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Sightseeing in Moscow  

Favorite Monasteries


Moscow is rather rich with monasteries as it has a history of over 850 years. Many of these fell into ruin and disrepair during the Soviet era when they taken over by the government and used for purposes including parking lots, storage areas and other things.

Today, most of the monasteries have been returned to the Orthodox Church and most now serve their original purposes. And most are open for public viewing.

Here is a list of our favorite monasteries within Moscow.


Novodevichy Monastery

Telephone : 246-8526

Address : Luzhnetsky Proezd

Metro : Sportivnaya

Hours : grounds 8am – 8PM (daily)

Admission to grounds free

Museums 10am-5pm (closed Tuesday)

Novosdevichy is perhaps the largest and most impressive monastery close to the center.

The Novodevihcy Convent was founded in 1524 by Tsar Vasily III (1479-1533) to commemorate the capture of Smolensk from Lithuania. That it was intended to serve not only as a religious institution but also as a fortress is evident from its strategic location and strong wall with 12 battle towers. Until the 20th century, the convent marked Moscow's southern edge.


Peter the Great’s half-sister rebuilt the monastery during her rule of the 1680’s. Peter, aged 17, deposed Sofia to Novodevichy and imprisoned her for life for her part in the1698 Streltsy rebellion.











Danilovsky Monastery

Telephone : 955-6757

Address : Danilovsky val Metro : Tulskaya

Hours : grounds 7am – 7PM (daily)

Admission free










Spaso-Andronikov Monastery

Telephone : 911-4502

Address : 10 Andronevskaya Pl.,

Metro : Ploshchad Ilyicha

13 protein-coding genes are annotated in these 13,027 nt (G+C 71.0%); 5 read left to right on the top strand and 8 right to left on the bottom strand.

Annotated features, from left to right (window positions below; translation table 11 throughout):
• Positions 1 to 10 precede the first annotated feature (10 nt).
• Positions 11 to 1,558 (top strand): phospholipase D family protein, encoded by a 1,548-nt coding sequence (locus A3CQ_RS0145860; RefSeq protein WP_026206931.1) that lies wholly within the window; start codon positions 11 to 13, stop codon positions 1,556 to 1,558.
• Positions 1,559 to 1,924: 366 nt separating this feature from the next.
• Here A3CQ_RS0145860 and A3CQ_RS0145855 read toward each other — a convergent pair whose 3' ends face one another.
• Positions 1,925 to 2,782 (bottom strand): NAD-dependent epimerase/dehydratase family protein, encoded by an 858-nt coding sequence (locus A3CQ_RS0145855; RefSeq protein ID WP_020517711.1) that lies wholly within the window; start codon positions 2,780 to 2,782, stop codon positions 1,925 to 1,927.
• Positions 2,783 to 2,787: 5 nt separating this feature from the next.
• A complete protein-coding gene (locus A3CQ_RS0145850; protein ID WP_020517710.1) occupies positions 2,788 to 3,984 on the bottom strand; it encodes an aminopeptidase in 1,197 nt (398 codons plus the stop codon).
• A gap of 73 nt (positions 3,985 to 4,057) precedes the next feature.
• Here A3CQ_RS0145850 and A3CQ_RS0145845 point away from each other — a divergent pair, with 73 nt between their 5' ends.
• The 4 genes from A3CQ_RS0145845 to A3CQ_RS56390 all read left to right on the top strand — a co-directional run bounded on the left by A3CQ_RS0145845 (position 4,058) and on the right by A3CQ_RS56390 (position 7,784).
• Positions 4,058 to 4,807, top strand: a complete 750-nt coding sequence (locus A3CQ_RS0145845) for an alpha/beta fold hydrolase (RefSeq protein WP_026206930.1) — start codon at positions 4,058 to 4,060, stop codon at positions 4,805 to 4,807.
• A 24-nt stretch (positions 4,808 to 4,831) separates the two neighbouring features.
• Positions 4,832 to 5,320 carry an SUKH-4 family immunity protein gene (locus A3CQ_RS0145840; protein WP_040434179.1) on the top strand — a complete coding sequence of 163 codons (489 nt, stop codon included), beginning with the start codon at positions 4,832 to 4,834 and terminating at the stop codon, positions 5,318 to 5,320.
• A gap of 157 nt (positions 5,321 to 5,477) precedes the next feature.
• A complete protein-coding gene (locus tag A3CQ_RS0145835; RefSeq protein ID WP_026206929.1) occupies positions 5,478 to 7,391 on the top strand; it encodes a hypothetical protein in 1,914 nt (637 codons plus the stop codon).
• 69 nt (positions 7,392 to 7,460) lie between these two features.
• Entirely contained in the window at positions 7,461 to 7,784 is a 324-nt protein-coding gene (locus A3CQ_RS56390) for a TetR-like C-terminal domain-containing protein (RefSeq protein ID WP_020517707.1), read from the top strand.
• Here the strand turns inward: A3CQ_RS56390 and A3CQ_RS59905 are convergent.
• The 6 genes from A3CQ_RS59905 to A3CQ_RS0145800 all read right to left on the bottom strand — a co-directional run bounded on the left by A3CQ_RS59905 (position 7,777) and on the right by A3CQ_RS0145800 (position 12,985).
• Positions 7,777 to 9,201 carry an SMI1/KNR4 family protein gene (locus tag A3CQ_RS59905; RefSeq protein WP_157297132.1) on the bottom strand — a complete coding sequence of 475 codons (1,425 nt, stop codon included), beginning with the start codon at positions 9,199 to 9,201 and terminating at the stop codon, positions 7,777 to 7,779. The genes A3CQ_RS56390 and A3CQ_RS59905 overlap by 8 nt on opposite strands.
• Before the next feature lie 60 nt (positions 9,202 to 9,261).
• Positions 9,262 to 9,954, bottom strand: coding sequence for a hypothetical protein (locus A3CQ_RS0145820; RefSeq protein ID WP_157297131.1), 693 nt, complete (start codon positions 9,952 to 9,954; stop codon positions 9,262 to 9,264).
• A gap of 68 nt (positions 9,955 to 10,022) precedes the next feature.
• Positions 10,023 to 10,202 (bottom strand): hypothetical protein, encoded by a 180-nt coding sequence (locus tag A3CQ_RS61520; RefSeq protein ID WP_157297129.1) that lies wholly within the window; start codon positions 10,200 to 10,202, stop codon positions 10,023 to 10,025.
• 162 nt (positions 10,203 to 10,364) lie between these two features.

Hours : grounds 11am – 6PM (closed Wed.)

Admission free


Spaso-Andronikov is one of several fortress/monasteries located in the southeast of Moscow. It was founded in 1360 and named for its first abbot, Andronik. The monastery is mostly impressive from the outside but also has some sights of interest. The history of the monastery starts in the 14th century when Metropolitan Alexei found himself on stormy seas on a journey back from Constantinople. He vowed that if he survived, he would found a monastery that he would dedicate to the saint whose feast day fell on the day of his safe return. He was saved, so Alexei founded the monastery.

The monk Andronik later went on to become the first abbot and the monastery was eventually named after him.

Andrei Rublev (1360-1430), the 14th-century icon painter, was the most famous resident of the Monastery. In fact it is believed that he is buried in the monastery’s crypt.


Novospassky Monastery

Telephone : 676-9570

Address : Bolshie Kamenshchiki at Novospassky per

Metro : Proletarskaya

Hours : grounds 7am – 7PM


This is another fortress/monastery. Built in 1462, its history dates to the 13th century. Originally inside the Kremlin, it was moved to it’s present by Ivan III, also known as Ivan the Great, who wanted to free up space in the Kremlin for other construction. Ivan is noted that he was the first Russian leader to break Russia's allegiance to the khan of the Golden Horde. Many monasteries prospered under Ivan’s reign and this is just one of them.






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